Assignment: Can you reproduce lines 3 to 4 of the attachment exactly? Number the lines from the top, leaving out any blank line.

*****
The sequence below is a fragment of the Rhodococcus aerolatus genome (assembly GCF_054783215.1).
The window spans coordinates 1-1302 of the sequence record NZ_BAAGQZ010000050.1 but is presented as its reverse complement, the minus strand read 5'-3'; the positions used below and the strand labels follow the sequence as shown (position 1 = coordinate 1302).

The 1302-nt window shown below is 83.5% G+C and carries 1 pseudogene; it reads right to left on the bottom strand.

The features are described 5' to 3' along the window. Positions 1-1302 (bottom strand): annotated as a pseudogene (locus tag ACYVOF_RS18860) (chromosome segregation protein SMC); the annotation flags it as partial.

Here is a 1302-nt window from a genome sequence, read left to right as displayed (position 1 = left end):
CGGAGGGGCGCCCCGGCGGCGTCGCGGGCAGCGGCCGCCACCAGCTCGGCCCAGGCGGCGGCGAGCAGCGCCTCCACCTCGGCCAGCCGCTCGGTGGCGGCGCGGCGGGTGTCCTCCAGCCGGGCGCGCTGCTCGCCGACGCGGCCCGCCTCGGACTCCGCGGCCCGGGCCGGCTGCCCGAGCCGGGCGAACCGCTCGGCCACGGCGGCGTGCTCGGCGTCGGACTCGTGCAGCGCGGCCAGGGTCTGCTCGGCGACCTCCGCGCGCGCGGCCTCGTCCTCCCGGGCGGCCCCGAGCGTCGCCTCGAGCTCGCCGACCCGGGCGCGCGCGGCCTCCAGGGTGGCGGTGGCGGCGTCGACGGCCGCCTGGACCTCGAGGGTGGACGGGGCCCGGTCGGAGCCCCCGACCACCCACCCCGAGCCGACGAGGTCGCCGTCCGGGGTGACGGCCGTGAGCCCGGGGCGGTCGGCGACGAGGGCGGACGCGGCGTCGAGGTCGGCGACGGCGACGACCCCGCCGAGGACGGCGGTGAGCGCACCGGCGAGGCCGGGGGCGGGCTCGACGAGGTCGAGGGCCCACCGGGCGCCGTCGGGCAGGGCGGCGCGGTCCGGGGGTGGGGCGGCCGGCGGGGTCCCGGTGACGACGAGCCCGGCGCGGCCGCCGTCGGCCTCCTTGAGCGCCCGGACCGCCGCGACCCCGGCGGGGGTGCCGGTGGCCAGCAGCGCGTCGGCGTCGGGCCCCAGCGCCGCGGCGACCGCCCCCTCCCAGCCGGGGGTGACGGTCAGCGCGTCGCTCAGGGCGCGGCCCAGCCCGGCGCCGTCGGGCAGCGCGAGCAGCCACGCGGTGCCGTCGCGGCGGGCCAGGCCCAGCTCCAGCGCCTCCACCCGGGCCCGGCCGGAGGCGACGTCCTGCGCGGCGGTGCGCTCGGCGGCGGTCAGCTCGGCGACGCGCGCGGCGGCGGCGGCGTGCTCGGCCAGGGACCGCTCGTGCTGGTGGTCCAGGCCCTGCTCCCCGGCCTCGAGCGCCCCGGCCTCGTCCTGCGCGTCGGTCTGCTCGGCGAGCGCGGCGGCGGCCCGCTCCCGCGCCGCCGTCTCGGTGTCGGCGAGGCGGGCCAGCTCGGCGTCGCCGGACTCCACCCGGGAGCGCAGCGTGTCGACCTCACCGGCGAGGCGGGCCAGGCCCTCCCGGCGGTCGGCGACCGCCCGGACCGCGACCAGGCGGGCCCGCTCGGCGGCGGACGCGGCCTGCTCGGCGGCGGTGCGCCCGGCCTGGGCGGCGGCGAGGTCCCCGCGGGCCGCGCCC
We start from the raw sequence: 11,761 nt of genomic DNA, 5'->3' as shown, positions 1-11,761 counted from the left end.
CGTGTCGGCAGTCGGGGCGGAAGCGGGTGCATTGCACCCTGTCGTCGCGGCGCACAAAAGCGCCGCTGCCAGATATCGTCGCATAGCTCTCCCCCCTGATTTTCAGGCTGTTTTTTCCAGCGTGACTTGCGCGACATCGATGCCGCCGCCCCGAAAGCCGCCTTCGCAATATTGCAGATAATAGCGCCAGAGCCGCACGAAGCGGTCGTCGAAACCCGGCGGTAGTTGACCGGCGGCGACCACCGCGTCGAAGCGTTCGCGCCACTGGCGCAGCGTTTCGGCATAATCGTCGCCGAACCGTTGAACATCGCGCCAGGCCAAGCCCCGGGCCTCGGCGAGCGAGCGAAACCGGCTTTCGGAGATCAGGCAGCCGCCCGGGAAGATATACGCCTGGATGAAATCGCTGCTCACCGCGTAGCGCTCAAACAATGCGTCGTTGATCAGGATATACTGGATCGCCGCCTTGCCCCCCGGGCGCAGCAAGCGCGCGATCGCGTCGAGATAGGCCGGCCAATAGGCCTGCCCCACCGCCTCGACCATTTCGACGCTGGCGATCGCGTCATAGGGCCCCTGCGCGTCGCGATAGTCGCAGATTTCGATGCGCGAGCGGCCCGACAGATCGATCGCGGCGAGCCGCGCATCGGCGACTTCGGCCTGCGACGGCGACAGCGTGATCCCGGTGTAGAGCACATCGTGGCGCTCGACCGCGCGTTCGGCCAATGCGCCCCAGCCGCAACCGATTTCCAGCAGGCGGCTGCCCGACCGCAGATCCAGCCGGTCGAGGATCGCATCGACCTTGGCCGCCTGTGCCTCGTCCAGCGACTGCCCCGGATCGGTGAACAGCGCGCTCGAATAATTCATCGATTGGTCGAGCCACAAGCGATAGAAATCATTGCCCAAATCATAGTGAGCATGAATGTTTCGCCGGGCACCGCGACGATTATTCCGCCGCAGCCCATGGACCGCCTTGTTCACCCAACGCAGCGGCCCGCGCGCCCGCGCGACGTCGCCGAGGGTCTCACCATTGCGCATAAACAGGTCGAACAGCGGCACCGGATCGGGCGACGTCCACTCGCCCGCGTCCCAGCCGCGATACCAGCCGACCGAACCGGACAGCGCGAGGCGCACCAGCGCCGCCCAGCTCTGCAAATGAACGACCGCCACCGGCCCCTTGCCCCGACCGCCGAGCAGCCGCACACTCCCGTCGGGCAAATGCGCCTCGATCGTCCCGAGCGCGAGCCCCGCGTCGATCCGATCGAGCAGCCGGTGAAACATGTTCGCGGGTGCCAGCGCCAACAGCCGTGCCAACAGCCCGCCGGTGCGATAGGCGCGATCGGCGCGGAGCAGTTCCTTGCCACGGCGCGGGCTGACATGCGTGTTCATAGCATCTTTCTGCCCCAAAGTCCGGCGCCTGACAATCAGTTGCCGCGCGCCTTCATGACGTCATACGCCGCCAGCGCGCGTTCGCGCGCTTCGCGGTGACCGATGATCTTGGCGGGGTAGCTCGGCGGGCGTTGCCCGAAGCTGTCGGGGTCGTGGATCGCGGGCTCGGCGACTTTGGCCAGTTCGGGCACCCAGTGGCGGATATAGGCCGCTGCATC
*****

The 1302-nt window shown below is 83.5% G+C and carries 1 pseudogene; it reads right to left on the bottom strand.

The features are described 5' to 3' along the window. Positions 1-1302 (bottom strand): annotated as a pseudogene (locus tag ACYVOF_RS18860) (chromosome segregation protein SMC); the annotation flags it as partial.